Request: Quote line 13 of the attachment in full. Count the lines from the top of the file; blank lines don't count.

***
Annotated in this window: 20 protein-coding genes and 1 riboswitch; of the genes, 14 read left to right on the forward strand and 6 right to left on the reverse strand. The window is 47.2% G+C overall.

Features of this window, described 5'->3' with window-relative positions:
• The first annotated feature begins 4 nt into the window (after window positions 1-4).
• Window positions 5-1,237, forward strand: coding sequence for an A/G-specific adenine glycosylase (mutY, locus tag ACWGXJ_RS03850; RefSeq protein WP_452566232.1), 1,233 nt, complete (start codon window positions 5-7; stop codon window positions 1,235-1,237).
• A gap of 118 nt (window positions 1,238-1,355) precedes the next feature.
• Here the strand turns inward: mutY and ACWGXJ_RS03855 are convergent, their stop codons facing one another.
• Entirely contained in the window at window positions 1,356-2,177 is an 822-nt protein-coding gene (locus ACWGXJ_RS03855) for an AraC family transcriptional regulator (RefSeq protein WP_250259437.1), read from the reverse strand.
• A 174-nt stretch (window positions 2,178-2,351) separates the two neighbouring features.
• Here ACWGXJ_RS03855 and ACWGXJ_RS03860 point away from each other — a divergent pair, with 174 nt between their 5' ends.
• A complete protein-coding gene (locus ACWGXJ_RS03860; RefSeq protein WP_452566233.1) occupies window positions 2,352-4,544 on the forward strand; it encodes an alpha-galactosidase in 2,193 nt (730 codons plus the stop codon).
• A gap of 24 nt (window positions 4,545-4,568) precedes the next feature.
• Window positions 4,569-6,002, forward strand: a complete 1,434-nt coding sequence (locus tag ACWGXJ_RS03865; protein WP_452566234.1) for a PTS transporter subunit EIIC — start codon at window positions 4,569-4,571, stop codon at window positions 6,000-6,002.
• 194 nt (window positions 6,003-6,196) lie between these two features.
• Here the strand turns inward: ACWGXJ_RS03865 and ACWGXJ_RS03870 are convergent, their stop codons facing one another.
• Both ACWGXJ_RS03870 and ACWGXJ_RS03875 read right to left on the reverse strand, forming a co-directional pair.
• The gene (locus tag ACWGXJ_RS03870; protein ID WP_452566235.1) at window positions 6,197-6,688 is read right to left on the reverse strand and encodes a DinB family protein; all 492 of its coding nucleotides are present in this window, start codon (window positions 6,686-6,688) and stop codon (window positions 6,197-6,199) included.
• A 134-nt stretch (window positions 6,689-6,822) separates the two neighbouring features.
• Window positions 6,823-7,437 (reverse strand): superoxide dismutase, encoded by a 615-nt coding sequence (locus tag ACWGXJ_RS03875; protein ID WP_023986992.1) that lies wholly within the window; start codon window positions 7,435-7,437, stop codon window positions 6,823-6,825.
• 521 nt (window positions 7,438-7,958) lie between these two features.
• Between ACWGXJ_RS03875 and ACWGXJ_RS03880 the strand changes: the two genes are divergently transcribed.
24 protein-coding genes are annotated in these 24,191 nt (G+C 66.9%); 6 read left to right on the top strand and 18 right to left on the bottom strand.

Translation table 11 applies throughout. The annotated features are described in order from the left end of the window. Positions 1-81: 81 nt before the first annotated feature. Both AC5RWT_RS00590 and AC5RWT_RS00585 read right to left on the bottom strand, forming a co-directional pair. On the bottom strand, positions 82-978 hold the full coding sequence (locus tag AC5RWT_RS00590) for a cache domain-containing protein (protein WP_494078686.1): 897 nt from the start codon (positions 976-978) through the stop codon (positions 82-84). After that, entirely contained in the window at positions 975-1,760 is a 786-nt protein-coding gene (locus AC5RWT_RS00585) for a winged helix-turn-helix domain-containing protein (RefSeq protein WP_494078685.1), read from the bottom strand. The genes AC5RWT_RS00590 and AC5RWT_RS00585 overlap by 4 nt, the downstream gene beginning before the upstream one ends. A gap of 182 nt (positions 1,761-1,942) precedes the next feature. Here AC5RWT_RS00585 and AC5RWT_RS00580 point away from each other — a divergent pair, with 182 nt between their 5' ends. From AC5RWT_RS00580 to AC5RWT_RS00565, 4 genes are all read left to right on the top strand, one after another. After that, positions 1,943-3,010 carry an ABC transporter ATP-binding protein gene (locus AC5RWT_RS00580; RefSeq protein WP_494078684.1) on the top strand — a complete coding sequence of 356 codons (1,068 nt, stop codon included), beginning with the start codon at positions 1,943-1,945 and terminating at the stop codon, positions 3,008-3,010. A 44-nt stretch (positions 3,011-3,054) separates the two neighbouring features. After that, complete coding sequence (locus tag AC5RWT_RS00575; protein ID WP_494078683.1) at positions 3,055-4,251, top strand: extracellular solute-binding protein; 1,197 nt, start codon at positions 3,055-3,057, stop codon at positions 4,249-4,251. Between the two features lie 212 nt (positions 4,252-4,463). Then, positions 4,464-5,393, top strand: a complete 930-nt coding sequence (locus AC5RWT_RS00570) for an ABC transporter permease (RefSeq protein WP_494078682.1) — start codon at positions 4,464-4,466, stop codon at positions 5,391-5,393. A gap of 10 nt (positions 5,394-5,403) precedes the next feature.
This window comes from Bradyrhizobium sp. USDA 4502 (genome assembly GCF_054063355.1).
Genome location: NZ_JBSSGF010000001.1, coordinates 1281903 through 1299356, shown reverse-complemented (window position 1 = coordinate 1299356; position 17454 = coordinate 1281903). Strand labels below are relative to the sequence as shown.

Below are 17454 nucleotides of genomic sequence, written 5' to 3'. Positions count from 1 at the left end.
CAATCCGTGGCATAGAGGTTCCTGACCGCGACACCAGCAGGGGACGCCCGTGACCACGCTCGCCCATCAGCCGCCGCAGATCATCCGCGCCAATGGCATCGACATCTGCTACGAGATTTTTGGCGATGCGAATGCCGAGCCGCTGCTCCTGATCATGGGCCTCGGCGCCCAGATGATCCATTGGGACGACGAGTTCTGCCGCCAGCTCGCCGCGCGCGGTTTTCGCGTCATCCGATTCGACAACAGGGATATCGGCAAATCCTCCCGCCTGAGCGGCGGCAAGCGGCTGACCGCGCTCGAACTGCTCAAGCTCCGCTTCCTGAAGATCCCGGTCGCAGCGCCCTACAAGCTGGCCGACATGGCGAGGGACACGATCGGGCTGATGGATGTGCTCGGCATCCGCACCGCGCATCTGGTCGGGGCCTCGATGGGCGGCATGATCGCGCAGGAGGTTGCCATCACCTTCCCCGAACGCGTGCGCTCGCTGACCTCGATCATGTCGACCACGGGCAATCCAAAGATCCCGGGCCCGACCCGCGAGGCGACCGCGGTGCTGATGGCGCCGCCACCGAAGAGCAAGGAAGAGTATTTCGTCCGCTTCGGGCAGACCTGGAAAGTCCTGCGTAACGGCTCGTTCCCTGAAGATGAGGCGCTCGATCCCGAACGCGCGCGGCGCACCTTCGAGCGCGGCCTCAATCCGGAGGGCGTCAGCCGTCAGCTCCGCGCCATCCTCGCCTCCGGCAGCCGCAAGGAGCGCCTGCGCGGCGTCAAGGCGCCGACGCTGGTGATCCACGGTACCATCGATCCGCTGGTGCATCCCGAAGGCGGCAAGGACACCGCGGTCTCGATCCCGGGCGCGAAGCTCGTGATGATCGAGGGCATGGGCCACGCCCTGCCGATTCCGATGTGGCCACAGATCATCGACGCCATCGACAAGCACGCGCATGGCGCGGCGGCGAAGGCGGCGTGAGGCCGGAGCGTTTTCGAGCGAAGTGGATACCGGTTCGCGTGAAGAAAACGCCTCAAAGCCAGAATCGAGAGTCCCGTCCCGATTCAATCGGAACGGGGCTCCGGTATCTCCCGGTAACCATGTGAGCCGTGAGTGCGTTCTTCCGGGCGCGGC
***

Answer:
• 194 nt (window positions 6,003-6,196) lie between these two features.